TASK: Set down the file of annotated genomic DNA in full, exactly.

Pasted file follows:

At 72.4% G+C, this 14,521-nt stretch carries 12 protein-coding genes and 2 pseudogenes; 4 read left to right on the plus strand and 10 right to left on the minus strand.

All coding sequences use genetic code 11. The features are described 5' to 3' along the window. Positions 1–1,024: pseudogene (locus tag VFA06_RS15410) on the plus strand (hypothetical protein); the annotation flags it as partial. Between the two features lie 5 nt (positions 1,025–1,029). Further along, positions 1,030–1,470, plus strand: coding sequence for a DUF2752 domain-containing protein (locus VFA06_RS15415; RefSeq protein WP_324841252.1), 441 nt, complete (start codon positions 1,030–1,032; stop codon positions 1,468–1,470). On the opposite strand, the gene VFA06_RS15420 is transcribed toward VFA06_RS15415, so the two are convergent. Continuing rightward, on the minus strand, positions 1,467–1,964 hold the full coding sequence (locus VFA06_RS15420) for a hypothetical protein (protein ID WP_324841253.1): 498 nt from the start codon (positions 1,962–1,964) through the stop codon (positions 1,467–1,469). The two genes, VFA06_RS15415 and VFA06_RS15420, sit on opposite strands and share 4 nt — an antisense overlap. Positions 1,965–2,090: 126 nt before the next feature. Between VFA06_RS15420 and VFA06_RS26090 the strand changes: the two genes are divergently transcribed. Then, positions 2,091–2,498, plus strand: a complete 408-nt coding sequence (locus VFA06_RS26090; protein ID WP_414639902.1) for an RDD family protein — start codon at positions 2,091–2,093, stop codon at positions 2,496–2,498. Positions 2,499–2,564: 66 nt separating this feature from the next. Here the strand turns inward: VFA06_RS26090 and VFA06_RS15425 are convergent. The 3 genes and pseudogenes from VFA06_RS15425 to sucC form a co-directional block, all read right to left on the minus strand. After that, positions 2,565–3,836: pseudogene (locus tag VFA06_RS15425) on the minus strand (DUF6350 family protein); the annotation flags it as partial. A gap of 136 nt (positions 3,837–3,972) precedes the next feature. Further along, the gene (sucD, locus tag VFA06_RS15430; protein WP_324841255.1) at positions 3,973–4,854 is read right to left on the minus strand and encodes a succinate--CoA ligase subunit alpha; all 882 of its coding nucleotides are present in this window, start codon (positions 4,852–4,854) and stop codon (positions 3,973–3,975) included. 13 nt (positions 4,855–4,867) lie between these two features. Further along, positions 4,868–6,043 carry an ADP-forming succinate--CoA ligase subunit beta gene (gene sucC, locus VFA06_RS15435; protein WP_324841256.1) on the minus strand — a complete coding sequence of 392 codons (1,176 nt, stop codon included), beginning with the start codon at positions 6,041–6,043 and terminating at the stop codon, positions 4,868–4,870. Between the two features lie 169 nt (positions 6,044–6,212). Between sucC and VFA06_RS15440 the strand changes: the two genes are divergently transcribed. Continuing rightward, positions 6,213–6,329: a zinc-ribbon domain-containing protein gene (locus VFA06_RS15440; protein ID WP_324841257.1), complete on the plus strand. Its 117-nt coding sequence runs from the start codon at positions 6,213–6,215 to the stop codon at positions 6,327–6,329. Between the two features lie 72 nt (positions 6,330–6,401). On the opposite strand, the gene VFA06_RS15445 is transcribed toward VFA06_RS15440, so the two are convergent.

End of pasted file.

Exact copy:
At 72.4% G+C, this 14,521-nt stretch carries 12 protein-coding genes and 2 pseudogenes; 4 read left to right on the plus strand and 10 right to left on the minus strand.

All coding sequences use genetic code 11. The features are described 5' to 3' along the window. Positions 1–1,024: pseudogene (locus tag VFA06_RS15410) on the plus strand (hypothetical protein); the annotation flags it as partial. Between the two features lie 5 nt (positions 1,025–1,029). Further along, positions 1,030–1,470, plus strand: coding sequence for a DUF2752 domain-containing protein (locus VFA06_RS15415; RefSeq protein WP_324841252.1), 441 nt, complete (start codon positions 1,030–1,032; stop codon positions 1,468–1,470). On the opposite strand, the gene VFA06_RS15420 is transcribed toward VFA06_RS15415, so the two are convergent. Continuing rightward, on the minus strand, positions 1,467–1,964 hold the full coding sequence (locus VFA06_RS15420) for a hypothetical protein (protein ID WP_324841253.1): 498 nt from the start codon (positions 1,962–1,964) through the stop codon (positions 1,467–1,469). The two genes, VFA06_RS15415 and VFA06_RS15420, sit on opposite strands and share 4 nt — an antisense overlap. Positions 1,965–2,090: 126 nt before the next feature. Between VFA06_RS15420 and VFA06_RS26090 the strand changes: the two genes are divergently transcribed. Then, positions 2,091–2,498, plus strand: a complete 408-nt coding sequence (locus VFA06_RS26090; protein ID WP_414639902.1) for an RDD family protein — start codon at positions 2,091–2,093, stop codon at positions 2,496–2,498. Positions 2,499–2,564: 66 nt separating this feature from the next. Here the strand turns inward: VFA06_RS26090 and VFA06_RS15425 are convergent. The 3 genes and pseudogenes from VFA06_RS15425 to sucC form a co-directional block, all read right to left on the minus strand. After that, positions 2,565–3,836: pseudogene (locus tag VFA06_RS15425) on the minus strand (DUF6350 family protein); the annotation flags it as partial. A gap of 136 nt (positions 3,837–3,972) precedes the next feature. Further along, the gene (sucD, locus tag VFA06_RS15430; protein WP_324841255.1) at positions 3,973–4,854 is read right to left on the minus strand and encodes a succinate--CoA ligase subunit alpha; all 882 of its coding nucleotides are present in this window, start codon (positions 4,852–4,854) and stop codon (positions 3,973–3,975) included. 13 nt (positions 4,855–4,867) lie between these two features. Further along, positions 4,868–6,043 carry an ADP-forming succinate--CoA ligase subunit beta gene (gene sucC, locus VFA06_RS15435; protein WP_324841256.1) on the minus strand — a complete coding sequence of 392 codons (1,176 nt, stop codon included), beginning with the start codon at positions 6,041–6,043 and terminating at the stop codon, positions 4,868–4,870. Between the two features lie 169 nt (positions 6,044–6,212). Between sucC and VFA06_RS15440 the strand changes: the two genes are divergently transcribed. Continuing rightward, positions 6,213–6,329: a zinc-ribbon domain-containing protein gene (locus VFA06_RS15440; protein ID WP_324841257.1), complete on the plus strand. Its 117-nt coding sequence runs from the start codon at positions 6,213–6,215 to the stop codon at positions 6,327–6,329. Between the two features lie 72 nt (positions 6,330–6,401). On the opposite strand, the gene VFA06_RS15445 is transcribed toward VFA06_RS15440, so the two are convergent.